Wake up. Tweet about how tired you are. Make a green juice smoothie for breakfast. Post a picture of it on Instagram. Check the news. Share an article and post your own commentary on Facebook. See a picture of your ex and their new boo on Facebook and post a rant on Tumblr. Tl;dr: For members of our generation, it is second nature to share our lives with others through social networking sites.
Some people criticize this practice, lamenting the end of privacy and scold sharers for their apparent desire for unyielding attention. However, these mediums provide an outlet for emotion, opportunities for friendship and a vehicle for change.
Emotions can be uncomfortable to talk about. Sometimes people avoid them or keep them private, and that’s not a healthy way to process sentiments. Cue the importance of social media when sharing feelings, ideas, and goals with legions of connections, followers, and friends. With sites like Tumblr, Reddit, and Facebook, those once troubled by an emotional clogging have an outlet that allows them to comfortably unload.
Search ‘note card confessions’ on Youtube and over 3,000 videos show up as results, illustrating just how strong the need is for an emotional outlet. These videos, which involve writing down personal facts on index cards, and, without speaking, presenting them one by one to the camera, have a large online following. The sequences can go from “My name is Janet and I am 15” to “I have been battling depression for five years.” Not only do these intensely personal videos allow individuals to release secrets that may have been weighing them down, they are also often met with a community of similar sharers that can provide support and assistance.
These social platforms can also be the foundation for genuine friendships. Some people cannot find others in their local communities who wholly accept and embrace them. Through social media, it is possible to create these friendships even based around specific criteria. One of my high school teachers met her husband playing online Scrabble. Another friend had a secondary, anonymous Twitter account that allowed her to interact with a boy band fan community; what some considered her weird obsession made her popular in that social group. The internet allows people on the outskirts of society to find their own “in crowd.”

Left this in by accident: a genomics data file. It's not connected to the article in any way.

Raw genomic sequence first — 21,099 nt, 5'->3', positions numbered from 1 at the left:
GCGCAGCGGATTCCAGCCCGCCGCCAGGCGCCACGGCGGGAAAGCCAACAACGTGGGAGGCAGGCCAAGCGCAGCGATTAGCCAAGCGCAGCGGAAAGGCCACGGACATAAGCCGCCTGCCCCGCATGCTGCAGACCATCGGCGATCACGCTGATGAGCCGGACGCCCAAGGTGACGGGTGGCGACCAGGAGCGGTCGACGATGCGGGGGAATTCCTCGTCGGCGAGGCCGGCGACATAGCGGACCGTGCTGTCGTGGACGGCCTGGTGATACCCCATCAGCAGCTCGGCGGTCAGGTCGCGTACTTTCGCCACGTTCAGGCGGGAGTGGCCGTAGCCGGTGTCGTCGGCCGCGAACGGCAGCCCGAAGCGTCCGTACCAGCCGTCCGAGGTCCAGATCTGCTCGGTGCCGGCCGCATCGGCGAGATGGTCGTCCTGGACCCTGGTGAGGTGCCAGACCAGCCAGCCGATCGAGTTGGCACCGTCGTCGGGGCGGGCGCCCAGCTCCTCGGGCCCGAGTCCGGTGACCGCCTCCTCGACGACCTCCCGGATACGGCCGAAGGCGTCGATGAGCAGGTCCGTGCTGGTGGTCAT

The viral, widespread nature of these social media communities means that there is more opportunity for the organization of social and political campaigns. The summer’s trending hashtag #BringBackOurGirls mobilized emotional responses to the kidnapping of nearly 300 girls in Nigeria by a militant Islamist movement. Celebrities, politicians, and regular citizens were brought together by their online demands for the girls to be returned while airing their dismay at the radical group’s actions. Similarly, the #IfTheyGunnedMeDown Twitter campaign is also another prime example of social media’s ability to connect not only individuals, but groups of people. Hundreds of students at Howard University, a historically black college, posted pictures posed as a group as a part of the effort to raise awareness of the unneccessary force police sometimes use on minority suspects or private citizens.
The fact that social media is used as an emotional outlet, a vehicle for friendship or tool for social change, suggests that we feel we are missing something in the physical realm. It does not mean that our communication skills are deteriorating, but rather says that they are evolving to become more inclusive. It is inclusive in the sense that shy, awkward, and socially shunned people can now make use of mediums that free them of those shackles. But it is also inclusive in terms of breadth, since social media allows us to talk to people from other cultures we normally would not be able to reach.
All of these things may not negate the fact that it’s annoying to sit at the dinner table and watch our friends idly scroll through Facebook rather than engage in conversation. However, when those retweets and hashtags on social media are revealed as something more than a mere dependence, that post to Facebook during dinner becomes a lot less irritating.